GameByte Reviews: Spacehulk Deathwing Enhanced Edition

This game had a bit of a troubled start. Upon release it received mediocre reviews and was criticised for several different flaws. Not to be deterred, the developers tried again and released the Enhanced Edition. It adds a little more content to the game (including a new character class) and solved many of the bugs that players complained about the first time around. I play-tested the PS4 version of the game – though not available for the Xbox One, there is a Steam version if you prefer it.

The premise: The game is set in the Warhammer 40k universe and is based on a turn-based strategy game called Space Hulk. Don’t worry though, if you aren’t familiar with it or don’t like table-top games, this game has nothing in common with them except for the lore. In the single-player campaign, the player is a Librarian of the Dark Angels 1st company of Space Marines. They’re outfitted with a particularly unique and powerful armour. It’s our job as the player to go scavenging for artefacts while under assault from the Genestealers – Alien-like creatures that want to make their nest in the ship we are exploring.

The visuals:

The game looks gritty and dark, which sets a good tone. The game has the attention to detail and creativity you’d expect from a game set in the Warhammer universe, without laying it on too thick. You often play in closed in spaces with swarms of enemies coming at you, making the player feel a little claustrophobic and tense. The game definitely uses space (or lack thereof) well, but it does stutter a little. This is quite disappointing since the game was developed for the PS4 – it breaks immersion and can even be annoying when trying to aim.

The textures and special effects are lovely and stay true to the Warhammer universe – the muzzle-flashes of our guns deserve special mention here. Much of our time is spent exploring in the semi-dark, and when we fire our guns, the resulting flash lights up our surroundings beautifully!

I enjoyed the limited visibility as well as the surprisingly varied colours in the game – since we are playing on what is essentially a giant abandoned spaceship, I didn’t expect too much in that regard. I was pleasantly surprised by the diversity and interesting appearance of just about everything from enemies to my fellow Space Marines.

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The audio:

I didn’t have too high hopes for the sound as it was one of the points criticised in the original game, but I found the effects and soundtrack quite good. They manage to build and keep up tension even between battles and enemy-waves. Speaking of said enemies, their sounds are eerie and can be quite disorienting, which adds to the challenge and the feeling that one of them might just jump out at us any moment now.

The one critique I have to make is the voice acting – it falls a little flat at times. A bored-sounding voice actor can really break the immersion quite a bit, but thankfully the game relies more on guns that voice acting, making this a minor complaint at best.

The gameplay:

Now there are obviously some things to be said for playing first-person shooters on a keyboard instead of on a console, but I played it on the PS4 anyway. The controls were chunky, beyond what you’d expect from a console-shooter, and while the Space Marines are definitely big guys, it occasionally felt like I was piloting around a chunk of metal instead.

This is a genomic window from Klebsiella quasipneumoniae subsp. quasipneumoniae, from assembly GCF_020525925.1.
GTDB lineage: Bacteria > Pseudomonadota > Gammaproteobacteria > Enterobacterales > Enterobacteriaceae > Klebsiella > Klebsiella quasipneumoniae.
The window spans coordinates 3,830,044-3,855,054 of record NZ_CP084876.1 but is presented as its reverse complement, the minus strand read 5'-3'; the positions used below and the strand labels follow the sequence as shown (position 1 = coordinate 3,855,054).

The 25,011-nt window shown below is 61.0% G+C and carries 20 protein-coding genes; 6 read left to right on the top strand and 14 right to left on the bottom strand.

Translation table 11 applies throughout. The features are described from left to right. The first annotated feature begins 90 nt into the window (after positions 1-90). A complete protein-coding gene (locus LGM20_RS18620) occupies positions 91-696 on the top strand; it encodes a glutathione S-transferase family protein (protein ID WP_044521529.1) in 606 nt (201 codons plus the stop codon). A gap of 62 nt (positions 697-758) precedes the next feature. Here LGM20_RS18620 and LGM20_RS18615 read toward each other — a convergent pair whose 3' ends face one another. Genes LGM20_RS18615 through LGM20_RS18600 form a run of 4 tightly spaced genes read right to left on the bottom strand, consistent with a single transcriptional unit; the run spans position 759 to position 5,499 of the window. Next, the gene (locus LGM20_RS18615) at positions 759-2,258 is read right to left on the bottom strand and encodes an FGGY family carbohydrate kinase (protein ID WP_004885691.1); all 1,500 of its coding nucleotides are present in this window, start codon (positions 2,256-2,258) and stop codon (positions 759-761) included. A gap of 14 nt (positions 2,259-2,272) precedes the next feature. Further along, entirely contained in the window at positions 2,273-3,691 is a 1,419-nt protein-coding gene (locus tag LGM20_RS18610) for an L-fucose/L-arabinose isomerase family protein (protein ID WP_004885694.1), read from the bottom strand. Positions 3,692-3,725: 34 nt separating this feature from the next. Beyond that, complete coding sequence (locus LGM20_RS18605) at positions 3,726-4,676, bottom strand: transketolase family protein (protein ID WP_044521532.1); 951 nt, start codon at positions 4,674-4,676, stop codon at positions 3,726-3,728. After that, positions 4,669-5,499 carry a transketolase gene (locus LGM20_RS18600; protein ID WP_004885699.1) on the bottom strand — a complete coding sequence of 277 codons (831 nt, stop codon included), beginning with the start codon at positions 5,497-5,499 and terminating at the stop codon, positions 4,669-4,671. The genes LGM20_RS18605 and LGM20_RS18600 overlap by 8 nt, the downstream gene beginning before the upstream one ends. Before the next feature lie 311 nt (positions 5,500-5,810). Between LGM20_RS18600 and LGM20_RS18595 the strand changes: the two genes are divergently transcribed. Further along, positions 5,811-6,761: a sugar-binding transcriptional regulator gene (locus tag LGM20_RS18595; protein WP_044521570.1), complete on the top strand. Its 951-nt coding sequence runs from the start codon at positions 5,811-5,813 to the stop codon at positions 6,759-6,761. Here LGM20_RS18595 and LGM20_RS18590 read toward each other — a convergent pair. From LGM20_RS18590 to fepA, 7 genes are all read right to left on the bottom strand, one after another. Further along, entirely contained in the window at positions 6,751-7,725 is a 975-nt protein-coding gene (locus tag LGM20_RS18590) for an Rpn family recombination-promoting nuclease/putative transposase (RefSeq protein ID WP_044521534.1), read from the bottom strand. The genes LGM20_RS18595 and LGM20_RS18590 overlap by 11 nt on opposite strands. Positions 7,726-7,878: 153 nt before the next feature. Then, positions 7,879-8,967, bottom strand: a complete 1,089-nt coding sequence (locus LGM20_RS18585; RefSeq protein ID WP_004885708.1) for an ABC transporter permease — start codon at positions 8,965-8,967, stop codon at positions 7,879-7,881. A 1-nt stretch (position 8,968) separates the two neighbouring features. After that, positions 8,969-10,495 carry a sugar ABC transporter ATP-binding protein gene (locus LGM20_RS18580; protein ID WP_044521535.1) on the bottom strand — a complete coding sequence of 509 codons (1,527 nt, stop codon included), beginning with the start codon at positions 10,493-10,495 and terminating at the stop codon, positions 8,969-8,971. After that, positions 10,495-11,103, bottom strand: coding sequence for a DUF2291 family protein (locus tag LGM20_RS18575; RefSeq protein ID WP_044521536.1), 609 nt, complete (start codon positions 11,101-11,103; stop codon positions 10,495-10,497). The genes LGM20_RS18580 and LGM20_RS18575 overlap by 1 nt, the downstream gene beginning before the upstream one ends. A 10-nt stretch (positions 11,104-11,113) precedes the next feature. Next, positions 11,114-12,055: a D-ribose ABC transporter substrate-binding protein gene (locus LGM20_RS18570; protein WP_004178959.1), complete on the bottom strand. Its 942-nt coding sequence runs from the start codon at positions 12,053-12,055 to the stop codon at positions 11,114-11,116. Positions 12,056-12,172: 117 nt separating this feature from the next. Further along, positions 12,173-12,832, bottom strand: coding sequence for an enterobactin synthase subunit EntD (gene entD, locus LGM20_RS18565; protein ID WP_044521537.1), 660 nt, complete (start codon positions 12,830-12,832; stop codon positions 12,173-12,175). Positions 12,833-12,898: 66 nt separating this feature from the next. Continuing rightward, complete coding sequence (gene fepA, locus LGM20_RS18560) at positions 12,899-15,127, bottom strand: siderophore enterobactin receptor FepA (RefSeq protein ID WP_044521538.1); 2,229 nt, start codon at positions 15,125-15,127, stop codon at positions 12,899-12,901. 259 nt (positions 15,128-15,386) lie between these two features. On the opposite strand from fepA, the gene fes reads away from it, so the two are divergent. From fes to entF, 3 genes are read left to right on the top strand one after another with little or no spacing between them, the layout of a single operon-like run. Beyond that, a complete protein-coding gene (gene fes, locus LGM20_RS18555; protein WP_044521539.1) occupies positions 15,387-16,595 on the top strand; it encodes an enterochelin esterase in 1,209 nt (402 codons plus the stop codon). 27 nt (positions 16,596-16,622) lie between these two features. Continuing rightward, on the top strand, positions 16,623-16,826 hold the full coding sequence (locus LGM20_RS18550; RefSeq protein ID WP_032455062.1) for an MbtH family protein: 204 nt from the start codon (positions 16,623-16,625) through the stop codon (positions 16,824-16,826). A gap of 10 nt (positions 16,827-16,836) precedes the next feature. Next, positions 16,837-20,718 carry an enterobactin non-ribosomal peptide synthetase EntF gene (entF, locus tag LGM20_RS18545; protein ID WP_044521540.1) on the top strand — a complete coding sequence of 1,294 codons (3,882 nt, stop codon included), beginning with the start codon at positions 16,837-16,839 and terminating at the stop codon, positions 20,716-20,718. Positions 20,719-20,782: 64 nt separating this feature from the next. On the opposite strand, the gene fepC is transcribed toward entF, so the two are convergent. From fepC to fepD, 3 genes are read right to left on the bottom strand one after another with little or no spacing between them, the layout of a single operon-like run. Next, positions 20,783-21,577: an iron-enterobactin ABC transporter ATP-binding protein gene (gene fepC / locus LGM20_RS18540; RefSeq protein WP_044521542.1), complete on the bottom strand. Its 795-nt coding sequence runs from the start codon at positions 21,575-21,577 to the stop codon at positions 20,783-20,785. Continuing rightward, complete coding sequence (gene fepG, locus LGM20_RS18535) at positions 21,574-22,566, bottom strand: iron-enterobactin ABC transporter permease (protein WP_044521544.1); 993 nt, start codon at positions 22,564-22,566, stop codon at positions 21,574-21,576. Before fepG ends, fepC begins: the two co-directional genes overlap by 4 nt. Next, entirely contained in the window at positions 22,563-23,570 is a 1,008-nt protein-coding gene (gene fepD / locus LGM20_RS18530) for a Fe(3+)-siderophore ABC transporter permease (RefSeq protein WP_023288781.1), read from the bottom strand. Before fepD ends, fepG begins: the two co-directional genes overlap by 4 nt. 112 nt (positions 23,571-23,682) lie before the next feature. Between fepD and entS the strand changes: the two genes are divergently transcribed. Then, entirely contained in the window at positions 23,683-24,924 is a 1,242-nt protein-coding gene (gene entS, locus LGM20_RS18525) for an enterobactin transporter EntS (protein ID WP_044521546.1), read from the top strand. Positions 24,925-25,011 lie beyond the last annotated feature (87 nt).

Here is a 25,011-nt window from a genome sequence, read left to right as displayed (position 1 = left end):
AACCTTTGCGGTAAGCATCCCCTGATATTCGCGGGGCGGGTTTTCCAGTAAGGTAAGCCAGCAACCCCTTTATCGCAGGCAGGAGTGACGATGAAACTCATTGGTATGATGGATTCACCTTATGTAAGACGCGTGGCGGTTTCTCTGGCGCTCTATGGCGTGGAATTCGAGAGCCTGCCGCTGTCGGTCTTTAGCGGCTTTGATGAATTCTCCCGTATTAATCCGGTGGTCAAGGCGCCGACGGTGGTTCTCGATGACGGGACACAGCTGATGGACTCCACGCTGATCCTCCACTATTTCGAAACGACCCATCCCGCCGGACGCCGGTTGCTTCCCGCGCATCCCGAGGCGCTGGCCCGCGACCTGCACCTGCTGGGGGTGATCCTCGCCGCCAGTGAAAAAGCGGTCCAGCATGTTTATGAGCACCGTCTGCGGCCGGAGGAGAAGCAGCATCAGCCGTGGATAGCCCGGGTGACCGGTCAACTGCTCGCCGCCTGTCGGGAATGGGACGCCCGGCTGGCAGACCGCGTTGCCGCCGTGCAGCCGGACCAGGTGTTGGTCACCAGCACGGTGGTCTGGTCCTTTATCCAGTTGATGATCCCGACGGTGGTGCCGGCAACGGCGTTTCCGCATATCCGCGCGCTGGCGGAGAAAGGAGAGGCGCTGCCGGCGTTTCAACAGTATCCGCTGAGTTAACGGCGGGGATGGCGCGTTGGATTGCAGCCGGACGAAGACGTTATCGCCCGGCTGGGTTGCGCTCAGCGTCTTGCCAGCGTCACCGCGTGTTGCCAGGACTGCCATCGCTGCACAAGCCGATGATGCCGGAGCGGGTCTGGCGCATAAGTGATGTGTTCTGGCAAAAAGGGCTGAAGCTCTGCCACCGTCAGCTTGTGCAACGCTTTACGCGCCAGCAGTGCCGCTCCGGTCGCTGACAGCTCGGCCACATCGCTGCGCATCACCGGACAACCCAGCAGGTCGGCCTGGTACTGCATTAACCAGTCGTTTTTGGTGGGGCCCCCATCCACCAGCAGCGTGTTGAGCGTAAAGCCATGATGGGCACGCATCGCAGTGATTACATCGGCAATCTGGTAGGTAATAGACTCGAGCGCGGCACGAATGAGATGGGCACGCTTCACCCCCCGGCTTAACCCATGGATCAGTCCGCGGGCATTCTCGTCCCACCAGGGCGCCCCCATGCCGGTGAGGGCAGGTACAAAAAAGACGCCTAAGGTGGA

The variety of weapons is great, with plenty of customisation and specialisation to choose from. I didn’t particularly like the melee attacks as I found them slow and relatively ineffective, so the occasional fast-moving enemy breaking through can really be a bit of a headache. The same goes for the AI – it’s not exactly unusual to find a less-than-clever AI, but the Space Marines accompanying us seem to be blind to anything that isn’t right in front of them, leaving them surprised when enemies attack from anywhere else.

The enemy hordes are challenging across all levels of difficulty, although there certainly is a notable increase in said difficulty when you switch to a more difficult setting. As the missions progress, we get to see good sized maps with plenty of hidden items (usually behind a wall we have to knock down), so there’s plenty to keep you interested.

If, however, you are looking for a narrative-driven experience with meaningful quests and an in-depth storyline, this is probably not the game for you. It’s fun, it’s gripping, but it won’t change your life.

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As for the multiplayer mode, the four-player co-op is definitely more fun than the single-player. It allows for some actual tactics and requires team coordination, something that’s impossible with our AI buddies. There’s the option to play with all kit items for a class to begin with, or to unlock them as you go through your session.

What’s definitely disappointing is the lack of persistent unlocks, and the option to just play with everything takes away the feeling of accomplishment that comes from unlocking things the old-fashioned way.

Final thoughts:

Despite the games initial, rocky release this new update is definitely worth checking out. The game is a good representation of the Warhammer universe, even if the writing and some of the voice acting falls a little flat. The storyline is still very straightforward, and if you like shooting down hordes of enemies and having to think tactically this is a great way to spend your time.

I found the co-op mode to be more enjoyable gameplay-wise, although it did lack in some regards as well. Overall, I think the game recovered nicely from its launch issues, and makes for a fun way to spend time. The game still isn’t perfect, but it is fun, and it definitely has some great elements that make it worth playing on a lazy afternoon in.